1. Creating a support group where professional women can talk about their experiences in a safe, confidential and supportive atmosphere. Most women in medicine report being a part of an unhealthy work culture at some point. Burn out is a huge issue in healthcare, many women also report this is tied to the power structures that exist.
2. Working with the medical school and residency programs to develop some sort of orientation for new colleagues starting that address where to go and what to do if they are in a situation where someone with power over them is propositioning them, threatening them, or they’ve developed an inappropriate relationship and need help. No one should worry about career retaliation in these situations and I want to make sure that young physicians are aware of what they can do and can find supportive people.
3. Develop a committee to look at allegations in a confidential, safe and unbiased fashion. Again, most women don’t come forward with concerns because they are afraid of job/career ramifications. There are multiple articles that have been published lately, that show how well known academic institutions have failed at protecting women from adverse career consequences when reporting harassment. In some cases the woman was asked to take time off or change rotation schedules, to accommodate a man who had been using power over them. This has to stop and having the ability to dig into these cases and create a plan to help those involved is paramount to success and health of an organization.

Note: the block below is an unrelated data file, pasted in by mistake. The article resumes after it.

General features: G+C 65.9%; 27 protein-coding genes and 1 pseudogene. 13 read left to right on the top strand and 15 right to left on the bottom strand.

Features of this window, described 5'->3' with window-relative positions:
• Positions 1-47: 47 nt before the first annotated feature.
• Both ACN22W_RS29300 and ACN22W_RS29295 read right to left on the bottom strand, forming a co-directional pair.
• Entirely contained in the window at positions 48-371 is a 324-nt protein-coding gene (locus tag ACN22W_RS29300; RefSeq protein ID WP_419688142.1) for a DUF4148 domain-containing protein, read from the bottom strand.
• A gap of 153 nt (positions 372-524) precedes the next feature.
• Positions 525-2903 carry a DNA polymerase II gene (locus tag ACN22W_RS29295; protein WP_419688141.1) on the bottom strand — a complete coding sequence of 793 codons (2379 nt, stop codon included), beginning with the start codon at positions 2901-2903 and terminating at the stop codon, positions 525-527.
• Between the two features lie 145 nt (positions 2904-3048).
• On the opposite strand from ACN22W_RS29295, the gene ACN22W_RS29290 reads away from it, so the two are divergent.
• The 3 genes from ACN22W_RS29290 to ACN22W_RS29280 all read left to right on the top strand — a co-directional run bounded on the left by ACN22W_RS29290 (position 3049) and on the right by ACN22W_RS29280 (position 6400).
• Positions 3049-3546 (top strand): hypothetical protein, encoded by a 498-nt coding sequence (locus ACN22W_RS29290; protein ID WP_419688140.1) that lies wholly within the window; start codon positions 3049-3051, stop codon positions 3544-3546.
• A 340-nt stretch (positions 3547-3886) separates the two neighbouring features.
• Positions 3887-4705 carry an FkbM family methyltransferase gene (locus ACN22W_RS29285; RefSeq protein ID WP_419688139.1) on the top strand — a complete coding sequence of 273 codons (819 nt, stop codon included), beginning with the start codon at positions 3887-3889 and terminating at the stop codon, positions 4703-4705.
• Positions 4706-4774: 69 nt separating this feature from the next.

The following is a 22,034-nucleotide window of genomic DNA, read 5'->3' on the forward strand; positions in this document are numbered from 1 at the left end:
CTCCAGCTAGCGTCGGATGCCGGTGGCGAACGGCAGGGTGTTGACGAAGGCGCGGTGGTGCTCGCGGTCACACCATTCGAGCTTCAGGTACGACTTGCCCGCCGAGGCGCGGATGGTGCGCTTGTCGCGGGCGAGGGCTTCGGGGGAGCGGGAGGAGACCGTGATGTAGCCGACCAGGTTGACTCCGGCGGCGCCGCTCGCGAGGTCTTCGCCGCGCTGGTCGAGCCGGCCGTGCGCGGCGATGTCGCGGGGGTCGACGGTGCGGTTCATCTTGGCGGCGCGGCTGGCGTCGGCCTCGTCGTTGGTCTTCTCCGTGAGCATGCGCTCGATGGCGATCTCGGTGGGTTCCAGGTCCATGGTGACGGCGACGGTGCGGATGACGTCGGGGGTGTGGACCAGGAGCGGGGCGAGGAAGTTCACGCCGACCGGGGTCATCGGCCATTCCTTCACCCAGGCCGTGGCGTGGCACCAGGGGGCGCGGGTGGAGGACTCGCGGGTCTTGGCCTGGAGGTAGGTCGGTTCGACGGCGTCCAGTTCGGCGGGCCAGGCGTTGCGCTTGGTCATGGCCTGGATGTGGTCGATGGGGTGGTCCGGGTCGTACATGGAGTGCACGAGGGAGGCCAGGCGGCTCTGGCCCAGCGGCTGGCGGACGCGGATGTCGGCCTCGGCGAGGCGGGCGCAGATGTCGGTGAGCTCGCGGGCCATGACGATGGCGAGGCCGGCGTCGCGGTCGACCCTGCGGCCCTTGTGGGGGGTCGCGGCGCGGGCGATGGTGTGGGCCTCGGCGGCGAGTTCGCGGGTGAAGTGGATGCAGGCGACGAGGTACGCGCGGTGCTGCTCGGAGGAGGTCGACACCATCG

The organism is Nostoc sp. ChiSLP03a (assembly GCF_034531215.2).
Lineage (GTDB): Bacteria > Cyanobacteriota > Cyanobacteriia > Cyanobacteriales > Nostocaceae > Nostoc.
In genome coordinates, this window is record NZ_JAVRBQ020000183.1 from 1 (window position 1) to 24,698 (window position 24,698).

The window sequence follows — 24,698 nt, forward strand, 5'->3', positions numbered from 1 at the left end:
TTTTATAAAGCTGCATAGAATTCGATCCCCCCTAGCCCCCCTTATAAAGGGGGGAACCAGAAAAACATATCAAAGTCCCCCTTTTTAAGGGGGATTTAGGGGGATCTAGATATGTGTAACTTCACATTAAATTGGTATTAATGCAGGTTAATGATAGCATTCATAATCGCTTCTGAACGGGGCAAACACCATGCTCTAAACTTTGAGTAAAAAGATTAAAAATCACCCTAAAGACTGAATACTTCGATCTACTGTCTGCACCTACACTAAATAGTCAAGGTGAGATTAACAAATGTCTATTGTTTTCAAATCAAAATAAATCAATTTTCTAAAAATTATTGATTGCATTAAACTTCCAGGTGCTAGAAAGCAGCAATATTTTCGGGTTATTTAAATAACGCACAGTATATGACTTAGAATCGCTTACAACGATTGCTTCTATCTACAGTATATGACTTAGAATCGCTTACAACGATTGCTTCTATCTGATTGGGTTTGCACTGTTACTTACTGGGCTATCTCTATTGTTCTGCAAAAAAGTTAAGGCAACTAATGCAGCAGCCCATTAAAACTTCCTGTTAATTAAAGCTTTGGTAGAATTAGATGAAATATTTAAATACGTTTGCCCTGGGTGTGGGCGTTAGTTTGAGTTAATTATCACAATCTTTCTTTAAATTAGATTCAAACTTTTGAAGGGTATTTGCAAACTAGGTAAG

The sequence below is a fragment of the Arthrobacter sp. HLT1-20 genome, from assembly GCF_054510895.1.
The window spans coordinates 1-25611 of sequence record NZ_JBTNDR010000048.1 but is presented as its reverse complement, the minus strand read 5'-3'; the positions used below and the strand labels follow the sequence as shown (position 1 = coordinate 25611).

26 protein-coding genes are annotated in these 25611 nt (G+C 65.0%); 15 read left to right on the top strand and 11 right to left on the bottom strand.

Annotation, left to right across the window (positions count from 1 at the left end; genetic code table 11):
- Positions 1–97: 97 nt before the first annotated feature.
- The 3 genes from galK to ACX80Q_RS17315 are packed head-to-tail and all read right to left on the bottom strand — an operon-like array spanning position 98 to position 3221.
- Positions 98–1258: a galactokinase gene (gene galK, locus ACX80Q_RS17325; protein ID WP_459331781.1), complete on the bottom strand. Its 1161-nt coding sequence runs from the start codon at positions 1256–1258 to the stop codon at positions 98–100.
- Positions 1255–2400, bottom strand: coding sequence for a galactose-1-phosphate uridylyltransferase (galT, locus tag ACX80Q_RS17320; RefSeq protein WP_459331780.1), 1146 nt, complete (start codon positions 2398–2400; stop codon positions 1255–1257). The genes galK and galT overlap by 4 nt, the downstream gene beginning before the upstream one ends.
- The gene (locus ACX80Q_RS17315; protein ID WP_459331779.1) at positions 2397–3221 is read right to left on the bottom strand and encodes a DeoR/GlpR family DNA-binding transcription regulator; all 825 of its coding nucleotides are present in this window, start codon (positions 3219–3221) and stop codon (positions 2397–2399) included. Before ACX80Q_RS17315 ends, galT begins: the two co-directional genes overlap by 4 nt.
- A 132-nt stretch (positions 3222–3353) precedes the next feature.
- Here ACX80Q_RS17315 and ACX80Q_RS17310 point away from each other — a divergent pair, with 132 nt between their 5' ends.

What is a day in your life like?
Each day is different. I am typically on call for 24 hours one day a week, one surgery day, three days of clinic. With the pandemic the schedules have changed significantly. We are doing a lot more telemedicine instead of going into clinic each day. We are hoping to make more steps toward normalcy in July. In any given day I could be in clinic, answering 20-40 messages, seeing 24-32 patients, delivering 1-6 babies, and potentially a surgery.
Do you have any hobbies?